Recognizing the link between prosperity and security, we reaffirmed the importance of freedom of navigation, overflight, and unimpeded lawful commerce. We supported initiatives for peaceful resolution of conflict through dialogue, underlying the centrality of sovereignty and territorial integrity, in accordance with the universally-recognized principles of international law. Appreciating the commonalities in our views on a wide range of current regional and global issues, we agreed to strengthen existing bilateral dialogue mechanisms, including the Joint Commission Meeting led by Foreign Ministers, the Vice Ministerial 2+2 dialogue, and the dialogue between the National Security Councils. In this context, ROK took note of India’s inclusive and cooperative vision for the Indo-Pacific region.
Recognizing the threat emanating from terrorism, violent extremism, and radicalism to world peace and humanity, we strongly condemn terrorism in all its forms and manifestations. Reaffirming that terrorism cannot be justified on any grounds, we are resolved in combating terrorism through coordinated regional and global efforts.
Underlining the pivotal importance of promoting peace and non-proliferation of weapons of mass destruction in our regions for the larger benefit of all humanity, we welcomed the recent positive developments facilitated by the ROK, including the historic inter-Korean summits, as well as the U.S.-DPRK summit. We hope that these developments will contribute to complete denuclearization as well as lasting peace and stability in the Korean Peninsula. We pledged to work together to prevent the proliferation of weapons of mass destruction and delivery systems, particularly to terrorists and non-state actors.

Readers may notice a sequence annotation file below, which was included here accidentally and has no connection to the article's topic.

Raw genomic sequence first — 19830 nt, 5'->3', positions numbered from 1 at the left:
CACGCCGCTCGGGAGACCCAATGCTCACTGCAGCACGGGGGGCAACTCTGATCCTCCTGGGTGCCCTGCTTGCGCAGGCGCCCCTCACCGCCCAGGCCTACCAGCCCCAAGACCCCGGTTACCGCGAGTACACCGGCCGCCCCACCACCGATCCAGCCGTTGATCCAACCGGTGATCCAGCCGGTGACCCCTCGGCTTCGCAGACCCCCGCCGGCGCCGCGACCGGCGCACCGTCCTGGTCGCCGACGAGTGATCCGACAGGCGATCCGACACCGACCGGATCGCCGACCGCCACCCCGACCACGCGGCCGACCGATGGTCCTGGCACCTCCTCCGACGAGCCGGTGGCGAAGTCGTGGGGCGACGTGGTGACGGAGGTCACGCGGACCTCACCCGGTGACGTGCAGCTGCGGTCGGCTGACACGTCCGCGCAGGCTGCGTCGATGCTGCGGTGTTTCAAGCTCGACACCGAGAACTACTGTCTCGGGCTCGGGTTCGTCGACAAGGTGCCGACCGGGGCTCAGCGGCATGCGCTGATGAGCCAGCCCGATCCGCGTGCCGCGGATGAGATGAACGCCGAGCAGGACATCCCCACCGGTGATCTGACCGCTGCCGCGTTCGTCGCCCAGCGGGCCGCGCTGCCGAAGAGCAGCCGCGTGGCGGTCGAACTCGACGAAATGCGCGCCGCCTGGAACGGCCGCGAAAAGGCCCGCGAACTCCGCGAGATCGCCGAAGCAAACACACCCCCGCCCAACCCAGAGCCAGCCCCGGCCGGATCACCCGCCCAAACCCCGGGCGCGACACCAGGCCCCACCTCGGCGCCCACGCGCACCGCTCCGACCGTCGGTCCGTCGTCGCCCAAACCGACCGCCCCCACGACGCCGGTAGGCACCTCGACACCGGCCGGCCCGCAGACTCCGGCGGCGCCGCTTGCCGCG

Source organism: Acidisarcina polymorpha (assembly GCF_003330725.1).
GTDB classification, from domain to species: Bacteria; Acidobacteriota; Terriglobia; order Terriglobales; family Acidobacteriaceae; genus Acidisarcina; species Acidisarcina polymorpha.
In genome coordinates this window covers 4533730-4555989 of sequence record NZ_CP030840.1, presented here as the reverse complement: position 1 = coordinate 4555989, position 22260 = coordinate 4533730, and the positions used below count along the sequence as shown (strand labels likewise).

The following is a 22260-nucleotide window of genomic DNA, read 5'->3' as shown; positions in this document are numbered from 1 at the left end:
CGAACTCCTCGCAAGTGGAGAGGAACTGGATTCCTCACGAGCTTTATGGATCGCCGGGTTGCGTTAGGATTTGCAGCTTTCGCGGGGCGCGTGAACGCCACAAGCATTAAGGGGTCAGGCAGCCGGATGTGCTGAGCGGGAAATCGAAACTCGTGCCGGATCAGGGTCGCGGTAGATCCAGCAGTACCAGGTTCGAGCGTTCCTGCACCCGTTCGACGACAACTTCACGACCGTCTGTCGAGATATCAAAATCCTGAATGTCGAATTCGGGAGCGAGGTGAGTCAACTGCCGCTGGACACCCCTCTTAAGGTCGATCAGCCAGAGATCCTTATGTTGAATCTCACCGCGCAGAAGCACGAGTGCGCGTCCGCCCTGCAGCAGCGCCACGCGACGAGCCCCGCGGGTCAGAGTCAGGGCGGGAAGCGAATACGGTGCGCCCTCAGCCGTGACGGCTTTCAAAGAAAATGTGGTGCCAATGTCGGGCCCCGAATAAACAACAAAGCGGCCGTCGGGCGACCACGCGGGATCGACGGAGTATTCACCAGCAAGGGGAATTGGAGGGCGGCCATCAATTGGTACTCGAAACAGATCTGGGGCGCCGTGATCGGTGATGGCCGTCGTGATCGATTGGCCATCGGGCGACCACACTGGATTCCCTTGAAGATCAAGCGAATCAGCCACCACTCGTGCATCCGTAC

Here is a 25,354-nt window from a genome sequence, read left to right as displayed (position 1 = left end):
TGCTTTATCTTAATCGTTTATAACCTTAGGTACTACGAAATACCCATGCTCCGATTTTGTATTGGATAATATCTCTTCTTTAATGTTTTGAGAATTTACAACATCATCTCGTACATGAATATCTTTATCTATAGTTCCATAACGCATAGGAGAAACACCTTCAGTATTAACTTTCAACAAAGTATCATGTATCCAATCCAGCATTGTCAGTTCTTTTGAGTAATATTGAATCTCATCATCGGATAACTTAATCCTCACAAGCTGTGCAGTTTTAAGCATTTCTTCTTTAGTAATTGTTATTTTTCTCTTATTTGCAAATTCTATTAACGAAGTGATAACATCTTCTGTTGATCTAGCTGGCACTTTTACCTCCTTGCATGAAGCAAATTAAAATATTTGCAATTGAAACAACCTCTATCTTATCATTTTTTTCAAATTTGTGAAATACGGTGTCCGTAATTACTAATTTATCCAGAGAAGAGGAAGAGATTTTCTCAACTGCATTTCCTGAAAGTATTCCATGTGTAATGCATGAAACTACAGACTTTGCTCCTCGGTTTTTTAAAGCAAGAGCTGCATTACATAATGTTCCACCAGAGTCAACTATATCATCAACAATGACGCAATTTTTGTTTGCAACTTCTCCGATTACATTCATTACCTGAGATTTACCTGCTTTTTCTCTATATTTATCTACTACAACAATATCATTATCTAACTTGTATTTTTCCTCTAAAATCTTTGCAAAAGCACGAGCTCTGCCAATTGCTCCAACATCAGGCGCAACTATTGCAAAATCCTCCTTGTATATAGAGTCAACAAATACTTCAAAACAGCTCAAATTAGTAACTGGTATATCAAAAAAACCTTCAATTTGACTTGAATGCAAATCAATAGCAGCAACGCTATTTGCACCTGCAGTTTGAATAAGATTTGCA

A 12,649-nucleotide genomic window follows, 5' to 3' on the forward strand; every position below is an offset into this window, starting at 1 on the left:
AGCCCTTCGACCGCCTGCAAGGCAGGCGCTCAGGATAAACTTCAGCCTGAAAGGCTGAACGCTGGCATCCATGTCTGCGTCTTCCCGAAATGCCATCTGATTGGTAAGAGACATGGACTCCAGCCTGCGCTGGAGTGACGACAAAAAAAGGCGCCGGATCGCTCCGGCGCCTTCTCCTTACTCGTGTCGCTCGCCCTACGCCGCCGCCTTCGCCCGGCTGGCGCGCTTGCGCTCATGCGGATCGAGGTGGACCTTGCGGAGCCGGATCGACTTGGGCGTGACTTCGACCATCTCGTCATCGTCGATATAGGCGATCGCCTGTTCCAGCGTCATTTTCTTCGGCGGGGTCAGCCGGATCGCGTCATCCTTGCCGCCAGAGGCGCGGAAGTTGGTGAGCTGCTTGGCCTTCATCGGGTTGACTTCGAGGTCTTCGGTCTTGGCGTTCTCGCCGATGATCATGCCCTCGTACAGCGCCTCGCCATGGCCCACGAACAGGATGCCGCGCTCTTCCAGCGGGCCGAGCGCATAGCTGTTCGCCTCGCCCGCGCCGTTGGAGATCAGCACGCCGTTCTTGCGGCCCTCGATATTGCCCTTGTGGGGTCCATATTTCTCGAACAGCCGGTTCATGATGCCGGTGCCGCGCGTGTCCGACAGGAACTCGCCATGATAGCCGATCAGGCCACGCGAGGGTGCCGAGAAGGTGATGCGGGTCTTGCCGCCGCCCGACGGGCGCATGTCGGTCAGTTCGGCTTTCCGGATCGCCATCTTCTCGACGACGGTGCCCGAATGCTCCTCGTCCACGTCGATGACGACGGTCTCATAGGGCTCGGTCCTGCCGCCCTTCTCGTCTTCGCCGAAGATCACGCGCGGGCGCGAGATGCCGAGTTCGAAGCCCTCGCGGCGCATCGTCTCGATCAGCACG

Recognizing India’s contribution and commitment towards the global non-proliferation efforts, we reaffirmed that India’s membership to the Nuclear Suppliers Group will further strengthen the international non-proliferation regime.
Recognizing the strong complementarities between the two countries in the area of science and technology, we encourage our scientific institutions, academic community and young professionals to work together through joint collaborations in research & development and experience-sharing, to develop technologies for symbiotic development, including in areas such as renewable energy, material science, robotics, engineering, and health sciences.
We expressed confidence that our decision to establish the ‘Korea-India Future Strategy Group’ and the ‘India-Korea Centre for Research and Innovation Cooperation (IKCRI)’ as well as a number of thematic MOUs concluded during this visit will provide an institutional framework for our future-oriented cooperation based on research, innovation, and entrepreneurship. We decided to enhance cooperation through the implementation of specific R&D projects. We expressed confidence that our shared vision will provide a new impetus to the expansion and deepening of engagement between the two countries and will serve as a cornerstone for a new era of India-ROK Special Strategic Partnership.